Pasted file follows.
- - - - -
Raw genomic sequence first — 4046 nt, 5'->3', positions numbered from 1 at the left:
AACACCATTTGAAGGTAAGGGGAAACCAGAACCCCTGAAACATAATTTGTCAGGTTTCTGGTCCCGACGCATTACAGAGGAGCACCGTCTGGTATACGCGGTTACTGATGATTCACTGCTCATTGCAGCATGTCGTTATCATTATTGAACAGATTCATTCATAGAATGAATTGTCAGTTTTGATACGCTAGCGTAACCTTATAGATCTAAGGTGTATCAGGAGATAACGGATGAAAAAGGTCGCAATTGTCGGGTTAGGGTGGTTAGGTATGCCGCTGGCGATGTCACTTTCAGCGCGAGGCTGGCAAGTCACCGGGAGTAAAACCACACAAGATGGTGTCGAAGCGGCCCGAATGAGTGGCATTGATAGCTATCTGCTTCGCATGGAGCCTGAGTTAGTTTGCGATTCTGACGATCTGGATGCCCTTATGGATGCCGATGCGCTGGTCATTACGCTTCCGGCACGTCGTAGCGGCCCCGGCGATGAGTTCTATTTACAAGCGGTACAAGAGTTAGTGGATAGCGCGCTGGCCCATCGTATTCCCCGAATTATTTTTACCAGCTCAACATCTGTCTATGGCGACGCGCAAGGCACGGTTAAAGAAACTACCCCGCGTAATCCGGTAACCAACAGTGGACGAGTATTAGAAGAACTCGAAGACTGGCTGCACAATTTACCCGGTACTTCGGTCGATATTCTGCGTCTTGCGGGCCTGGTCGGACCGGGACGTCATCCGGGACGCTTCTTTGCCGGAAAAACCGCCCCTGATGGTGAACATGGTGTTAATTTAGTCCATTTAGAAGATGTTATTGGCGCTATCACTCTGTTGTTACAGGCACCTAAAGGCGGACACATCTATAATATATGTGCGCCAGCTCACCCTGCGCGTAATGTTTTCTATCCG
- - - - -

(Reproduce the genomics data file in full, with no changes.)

Raw genomic sequence first — 4046 nt, 5'->3', positions numbered from 1 at the left:
AACACCATTTGAAGGTAAGGGGAAACCAGAACCCCTGAAACATAATTTGTCAGGTTTCTGGTCCCGACGCATTACAGAGGAGCACCGTCTGGTATACGCGGTTACTGATGATTCACTGCTCATTGCAGCATGTCGTTATCATTATTGAACAGATTCATTCATAGAATGAATTGTCAGTTTTGATACGCTAGCGTAACCTTATAGATCTAAGGTGTATCAGGAGATAACGGATGAAAAAGGTCGCAATTGTCGGGTTAGGGTGGTTAGGTATGCCGCTGGCGATGTCACTTTCAGCGCGAGGCTGGCAAGTCACCGGGAGTAAAACCACACAAGATGGTGTCGAAGCGGCCCGAATGAGTGGCATTGATAGCTATCTGCTTCGCATGGAGCCTGAGTTAGTTTGCGATTCTGACGATCTGGATGCCCTTATGGATGCCGATGCGCTGGTCATTACGCTTCCGGCACGTCGTAGCGGCCCCGGCGATGAGTTCTATTTACAAGCGGTACAAGAGTTAGTGGATAGCGCGCTGGCCCATCGTATTCCCCGAATTATTTTTACCAGCTCAACATCTGTCTATGGCGACGCGCAAGGCACGGTTAAAGAAACTACCCCGCGTAATCCGGTAACCAACAGTGGACGAGTATTAGAAGAACTCGAAGACTGGCTGCACAATTTACCCGGTACTTCGGTCGATATTCTGCGTCTTGCGGGCCTGGTCGGACCGGGACGTCATCCGGGACGCTTCTTTGCCGGAAAAACCGCCCCTGATGGTGAACATGGTGTTAATTTAGTCCATTTAGAAGATGTTATTGGCGCTATCACTCTGTTGTTACAGGCACCTAAAGGCGGACACATCTATAATATATGTGCGCCAGCTCACCCTGCGCGTAATGTTTTCTATCCG